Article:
The Toronto Blue Jays and manager John Schneider have agreed to terms on a three-year contract with a team option for the 2026 season, the club announced Friday.
Schneider guided the Blue Jays to a 46-28 record after being promoted to interim skipper on July 13 following the departure of manager Charlie Montoyo.
The Blue Jays reached the playoffs but were swept in the wild-card series by the Seattle Mariners.
Schneider, a 42-year-old native of Princeton, N.J., is the 14th manager in franchise history.
“I am honoured, excited, and deeply humbled to continue leading this extraordinary group of players, coaches, and staff,” he said in a news release. “This organization has made me feel at home since Day 1. So many people have had a hand in helping me get here, and becoming manager of the Blue Jays is not something I take lightly.
“My family and I love Toronto and I can’t wait to build upon an already great group of players and bring a World Series back to all our fans across Canada.”
Schneider and general manager Ross Atkins were scheduled to attend a media availability later in the day at Rogers Centre.
“Through his exceptional preparation, communication, positive energy, and relationships within the clubhouse, John demonstrated to us that he was the right leader for this team,” Atkins said. “His passion for the game, commitment to the job, and impact in the dugout have been driving forces behind our success.
“We look forward to working together and coming back as a stronger team for the 2023 season.”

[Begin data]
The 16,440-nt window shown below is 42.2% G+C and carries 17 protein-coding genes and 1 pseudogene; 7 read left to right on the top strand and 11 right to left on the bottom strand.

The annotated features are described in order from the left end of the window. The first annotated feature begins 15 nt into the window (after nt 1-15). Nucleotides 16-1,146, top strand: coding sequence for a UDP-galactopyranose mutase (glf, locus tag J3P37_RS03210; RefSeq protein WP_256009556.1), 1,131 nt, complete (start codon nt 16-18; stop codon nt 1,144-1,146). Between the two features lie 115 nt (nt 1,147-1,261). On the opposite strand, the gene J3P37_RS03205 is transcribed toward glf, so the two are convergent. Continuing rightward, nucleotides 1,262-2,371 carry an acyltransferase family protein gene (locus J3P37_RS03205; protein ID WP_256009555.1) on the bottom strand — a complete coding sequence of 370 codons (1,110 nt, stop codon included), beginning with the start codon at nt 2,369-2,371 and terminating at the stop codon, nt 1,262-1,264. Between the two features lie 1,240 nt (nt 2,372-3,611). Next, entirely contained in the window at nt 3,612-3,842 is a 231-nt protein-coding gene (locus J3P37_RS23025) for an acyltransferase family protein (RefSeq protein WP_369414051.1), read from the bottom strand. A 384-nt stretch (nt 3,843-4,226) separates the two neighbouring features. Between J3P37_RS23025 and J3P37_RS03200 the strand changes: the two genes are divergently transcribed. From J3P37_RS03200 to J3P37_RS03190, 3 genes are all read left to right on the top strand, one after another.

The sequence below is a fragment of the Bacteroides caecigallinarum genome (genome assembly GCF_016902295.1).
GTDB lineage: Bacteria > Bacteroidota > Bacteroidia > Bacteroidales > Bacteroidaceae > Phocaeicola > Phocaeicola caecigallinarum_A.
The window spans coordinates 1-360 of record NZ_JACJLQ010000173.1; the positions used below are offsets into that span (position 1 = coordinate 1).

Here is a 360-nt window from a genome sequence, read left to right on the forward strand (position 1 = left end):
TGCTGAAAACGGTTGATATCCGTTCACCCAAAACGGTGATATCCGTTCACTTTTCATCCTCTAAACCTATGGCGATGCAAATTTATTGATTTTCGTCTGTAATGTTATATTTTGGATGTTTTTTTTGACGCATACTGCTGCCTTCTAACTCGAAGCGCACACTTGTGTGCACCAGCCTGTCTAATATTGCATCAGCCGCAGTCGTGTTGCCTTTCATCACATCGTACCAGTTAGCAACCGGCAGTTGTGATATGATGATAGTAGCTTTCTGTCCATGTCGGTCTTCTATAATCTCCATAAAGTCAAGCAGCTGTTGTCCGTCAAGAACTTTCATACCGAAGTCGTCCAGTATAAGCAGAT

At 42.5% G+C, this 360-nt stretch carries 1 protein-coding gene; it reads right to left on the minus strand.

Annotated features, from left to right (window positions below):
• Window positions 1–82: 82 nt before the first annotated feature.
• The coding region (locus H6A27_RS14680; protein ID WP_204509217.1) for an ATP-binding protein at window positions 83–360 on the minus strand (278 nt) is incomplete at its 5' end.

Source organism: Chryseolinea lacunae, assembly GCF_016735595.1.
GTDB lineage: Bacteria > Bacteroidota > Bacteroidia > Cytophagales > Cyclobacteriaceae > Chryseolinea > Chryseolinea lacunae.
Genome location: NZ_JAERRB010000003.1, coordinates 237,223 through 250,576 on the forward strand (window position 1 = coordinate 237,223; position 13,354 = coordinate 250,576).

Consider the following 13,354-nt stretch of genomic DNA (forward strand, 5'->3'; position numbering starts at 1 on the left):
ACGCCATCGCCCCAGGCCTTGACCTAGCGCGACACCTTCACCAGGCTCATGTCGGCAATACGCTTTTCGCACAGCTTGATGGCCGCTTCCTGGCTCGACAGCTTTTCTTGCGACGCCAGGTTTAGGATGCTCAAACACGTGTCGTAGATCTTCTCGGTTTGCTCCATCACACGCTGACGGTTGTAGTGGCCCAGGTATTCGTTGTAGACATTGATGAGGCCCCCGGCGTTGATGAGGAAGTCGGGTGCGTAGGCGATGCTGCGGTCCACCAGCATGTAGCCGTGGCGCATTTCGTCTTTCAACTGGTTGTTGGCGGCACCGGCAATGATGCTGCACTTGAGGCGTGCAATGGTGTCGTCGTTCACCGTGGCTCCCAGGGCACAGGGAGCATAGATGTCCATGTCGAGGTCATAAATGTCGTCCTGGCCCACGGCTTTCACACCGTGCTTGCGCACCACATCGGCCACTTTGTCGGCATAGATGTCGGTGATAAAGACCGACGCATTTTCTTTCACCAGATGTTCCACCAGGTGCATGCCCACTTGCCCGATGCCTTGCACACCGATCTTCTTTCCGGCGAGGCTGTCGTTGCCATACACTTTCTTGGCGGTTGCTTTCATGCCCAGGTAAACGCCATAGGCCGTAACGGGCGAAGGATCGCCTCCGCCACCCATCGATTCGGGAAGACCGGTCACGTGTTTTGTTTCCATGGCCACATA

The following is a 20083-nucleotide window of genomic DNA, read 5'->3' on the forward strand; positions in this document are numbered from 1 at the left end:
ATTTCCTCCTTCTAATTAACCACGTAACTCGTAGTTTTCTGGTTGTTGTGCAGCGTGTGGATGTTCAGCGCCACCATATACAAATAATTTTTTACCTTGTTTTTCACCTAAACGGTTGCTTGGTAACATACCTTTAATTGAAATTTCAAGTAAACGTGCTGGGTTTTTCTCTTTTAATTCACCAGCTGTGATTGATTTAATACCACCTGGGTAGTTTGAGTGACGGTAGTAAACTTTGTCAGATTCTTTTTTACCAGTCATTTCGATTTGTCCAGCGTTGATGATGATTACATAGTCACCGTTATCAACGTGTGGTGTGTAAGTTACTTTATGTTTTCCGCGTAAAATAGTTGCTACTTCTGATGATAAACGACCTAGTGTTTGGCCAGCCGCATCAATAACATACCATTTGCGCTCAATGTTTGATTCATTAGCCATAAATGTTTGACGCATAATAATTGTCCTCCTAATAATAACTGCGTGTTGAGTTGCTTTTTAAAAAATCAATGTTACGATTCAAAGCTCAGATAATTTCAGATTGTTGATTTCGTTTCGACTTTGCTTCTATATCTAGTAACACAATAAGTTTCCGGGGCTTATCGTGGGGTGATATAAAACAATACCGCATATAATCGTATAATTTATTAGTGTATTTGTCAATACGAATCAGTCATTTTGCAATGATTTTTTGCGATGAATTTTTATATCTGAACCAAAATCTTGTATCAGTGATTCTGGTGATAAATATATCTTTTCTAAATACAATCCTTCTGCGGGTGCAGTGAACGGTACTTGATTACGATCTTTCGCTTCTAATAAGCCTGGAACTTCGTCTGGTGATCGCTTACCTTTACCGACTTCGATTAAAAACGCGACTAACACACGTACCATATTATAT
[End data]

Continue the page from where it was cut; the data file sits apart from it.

After a mediocre first half, Toronto won 13 of 16 games once Schneider moved from bench coach to manager. A so-so August was followed by an 18-10 September surge that essentially sealed a playoff spot.
The .622 winning percentage is the highest ever by a Toronto skipper — with a minimum of 10 games managed — in his first season at the helm.
As the top wild-card seed, Toronto secured home-field advantage in the best-of-three first-round series against Seattle. However, the Mariners were dominant in a 4-0 win in the opener and came back from a seven-run deficit in Game 2.
Schneider was drafted by the Blue Jays in 2002 as a catcher and played six minor-league seasons before making the transition to coaching.
He later managed at five different levels in the organization from 2009-18, winning championships with Class-A Vancouver, Advanced-A Dunedin, and Double-A New Hampshire. Schneider joined the big-league coaching staff in 2019 and was promoted to bench coach before this past season.
The decision to continue with Schneider at the helm was not a surprise.
Atkins said late in the season that Schneider was “certainly a long-term fit” for the franchise. At an end-of-season availability, he added that “I think it will be very difficult for us to find better than John Schneider.”
One of Schneider’s main goals will be to help get the Blue Jays past the first round of the playoffs for the first time since 2016. Toronto reached the American League Championship Series that year after ending a 22-year post-season drought the year before.
The Blue Jays won the World Series in 1992 and 1993.
—Gregory Strong, The Canadian Press